- June 9, 2022
- Posted by: FCS Compliance
- Category: News
On Monday 27 June, leading experts from the newly formed Art Division at FCS Compliance will hold an important webinar for regulated art businesses to share practical advice on what to expect from an HMRC audit and how to prepare.
With HMRC inspectors set to target the fairs this season, this timely event aims to help the art market get AML compliant should the regulator get in touch. In addition, attendees will learn how best to deal with updated UK guidance since the Money Laundering laws went into effect in 2020 as well as how sanctions are affecting the marketplace.
Chaired by Ivan Macquisten, former editor of Antiques Trade Gazette, this complimentary event offers attendees the opportunity to ask questions and hear directly from a formidable line-up of AML experts whose collective expertise and years of experience working in the art market, for the FCA (Financial Conduct Authority) and the Police force ensures a concentrated hour of relevant insight, in-depth understanding and refreshing candour.
Time: 5pm to 6pm
Date: Monday 27 June 2022
Registration: Free to attend
The expert speaker line-up includes:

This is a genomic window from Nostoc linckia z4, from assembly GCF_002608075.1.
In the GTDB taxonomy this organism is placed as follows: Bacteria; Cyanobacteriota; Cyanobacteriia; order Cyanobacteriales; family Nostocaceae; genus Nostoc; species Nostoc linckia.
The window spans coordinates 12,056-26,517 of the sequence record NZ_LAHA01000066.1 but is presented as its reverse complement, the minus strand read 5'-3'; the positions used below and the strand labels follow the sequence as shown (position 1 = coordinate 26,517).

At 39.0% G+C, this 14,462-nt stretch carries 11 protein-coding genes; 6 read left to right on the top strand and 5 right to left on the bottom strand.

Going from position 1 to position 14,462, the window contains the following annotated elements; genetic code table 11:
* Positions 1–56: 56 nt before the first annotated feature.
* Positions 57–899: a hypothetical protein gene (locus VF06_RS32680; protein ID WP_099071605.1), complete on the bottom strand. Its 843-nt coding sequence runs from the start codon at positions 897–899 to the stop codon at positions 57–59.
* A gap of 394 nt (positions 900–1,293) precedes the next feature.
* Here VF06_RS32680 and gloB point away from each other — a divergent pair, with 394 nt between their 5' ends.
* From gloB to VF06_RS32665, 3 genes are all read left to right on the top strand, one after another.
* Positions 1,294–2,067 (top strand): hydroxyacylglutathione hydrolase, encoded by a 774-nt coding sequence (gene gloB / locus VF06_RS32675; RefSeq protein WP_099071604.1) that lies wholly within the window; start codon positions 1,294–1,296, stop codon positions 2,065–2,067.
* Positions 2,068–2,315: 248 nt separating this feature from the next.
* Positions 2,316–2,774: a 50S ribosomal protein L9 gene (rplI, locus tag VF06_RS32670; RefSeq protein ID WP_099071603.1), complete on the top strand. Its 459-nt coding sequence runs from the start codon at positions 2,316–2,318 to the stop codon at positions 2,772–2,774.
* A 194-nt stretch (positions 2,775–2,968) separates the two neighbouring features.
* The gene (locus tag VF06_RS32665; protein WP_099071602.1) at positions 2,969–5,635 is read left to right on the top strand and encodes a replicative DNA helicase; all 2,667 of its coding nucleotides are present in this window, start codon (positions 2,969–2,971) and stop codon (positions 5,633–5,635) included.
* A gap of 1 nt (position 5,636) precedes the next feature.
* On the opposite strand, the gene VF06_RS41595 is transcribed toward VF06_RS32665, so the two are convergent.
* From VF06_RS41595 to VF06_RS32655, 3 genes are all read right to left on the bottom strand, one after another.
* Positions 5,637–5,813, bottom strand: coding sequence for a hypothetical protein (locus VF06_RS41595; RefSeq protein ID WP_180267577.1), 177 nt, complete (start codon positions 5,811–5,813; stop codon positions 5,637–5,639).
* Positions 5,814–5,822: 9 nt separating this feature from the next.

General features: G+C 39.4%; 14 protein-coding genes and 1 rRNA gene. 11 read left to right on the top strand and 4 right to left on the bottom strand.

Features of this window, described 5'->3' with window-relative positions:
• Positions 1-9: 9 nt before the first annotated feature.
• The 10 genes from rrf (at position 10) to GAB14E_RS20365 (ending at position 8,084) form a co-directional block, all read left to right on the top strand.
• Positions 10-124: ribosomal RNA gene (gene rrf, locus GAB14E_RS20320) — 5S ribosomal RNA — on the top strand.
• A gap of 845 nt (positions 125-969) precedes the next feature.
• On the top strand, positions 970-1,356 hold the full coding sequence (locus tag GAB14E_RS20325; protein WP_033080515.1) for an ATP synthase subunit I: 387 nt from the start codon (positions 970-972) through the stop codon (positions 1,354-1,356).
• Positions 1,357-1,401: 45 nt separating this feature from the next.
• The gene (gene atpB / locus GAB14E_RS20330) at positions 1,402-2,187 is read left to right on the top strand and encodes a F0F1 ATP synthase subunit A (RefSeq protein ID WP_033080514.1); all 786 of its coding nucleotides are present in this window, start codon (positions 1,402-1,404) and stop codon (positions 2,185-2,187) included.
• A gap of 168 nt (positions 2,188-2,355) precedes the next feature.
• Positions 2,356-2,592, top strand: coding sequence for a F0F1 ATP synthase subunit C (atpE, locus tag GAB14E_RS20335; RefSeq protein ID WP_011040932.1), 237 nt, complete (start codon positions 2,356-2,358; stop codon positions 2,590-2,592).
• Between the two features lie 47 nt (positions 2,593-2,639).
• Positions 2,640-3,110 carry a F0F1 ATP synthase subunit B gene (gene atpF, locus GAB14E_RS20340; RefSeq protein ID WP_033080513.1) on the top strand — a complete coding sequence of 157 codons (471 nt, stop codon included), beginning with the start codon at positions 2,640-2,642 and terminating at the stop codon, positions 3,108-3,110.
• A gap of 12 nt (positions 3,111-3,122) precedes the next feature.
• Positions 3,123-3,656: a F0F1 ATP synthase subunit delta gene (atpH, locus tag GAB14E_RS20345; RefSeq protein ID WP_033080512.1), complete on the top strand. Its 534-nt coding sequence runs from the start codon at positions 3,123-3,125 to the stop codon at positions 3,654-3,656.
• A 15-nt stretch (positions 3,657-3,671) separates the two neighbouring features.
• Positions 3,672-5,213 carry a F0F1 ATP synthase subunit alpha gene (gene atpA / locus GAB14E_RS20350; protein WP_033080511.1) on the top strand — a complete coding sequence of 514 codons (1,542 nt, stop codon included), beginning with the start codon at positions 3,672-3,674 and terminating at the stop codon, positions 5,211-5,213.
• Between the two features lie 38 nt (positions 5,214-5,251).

- Ivan Macquisten (Event Moderator) – Former editor of Antiques Trade Gazette, Independent Consultant and Director of ImacQ
- Rena Neville, Lead AML Consultant, FCS Compliance Art Division and Founder, Corinth Consulting
- Malcolm Driscoll, Lead AML Consultant, FCS Compliance
- Paula Trommel, Senior AML Consultant, FCS Compliance and Deputy Director, Corinth Consulting
“The art market must be confident in their compliance status and be prepared for AML scrutiny. HMRC have started auditing and imposing penalties on non-compliant art businesses and doubtless their attendance at the art fairs will be next. It’s also important to note that there is a level playing field at UK art fairs, meaning that international galleries in attendance must also comply with the UK ML regulations, such as registering with HMRC and having an AML programme.”
“Sanctions, in response to Russia’s invasion of Ukraine, affect art market transactions across virtually all collecting categories, even those beyond the scope of the Money Laundering Regulations, such as sales of decorative arts, jewellery and watches.”
“Even if only one sale a year triggers the UK money laundering regulations, the art gallery or advisor must register with HMRC and adopt an AML programme.”
For more information and to secure your FREE place, please click here.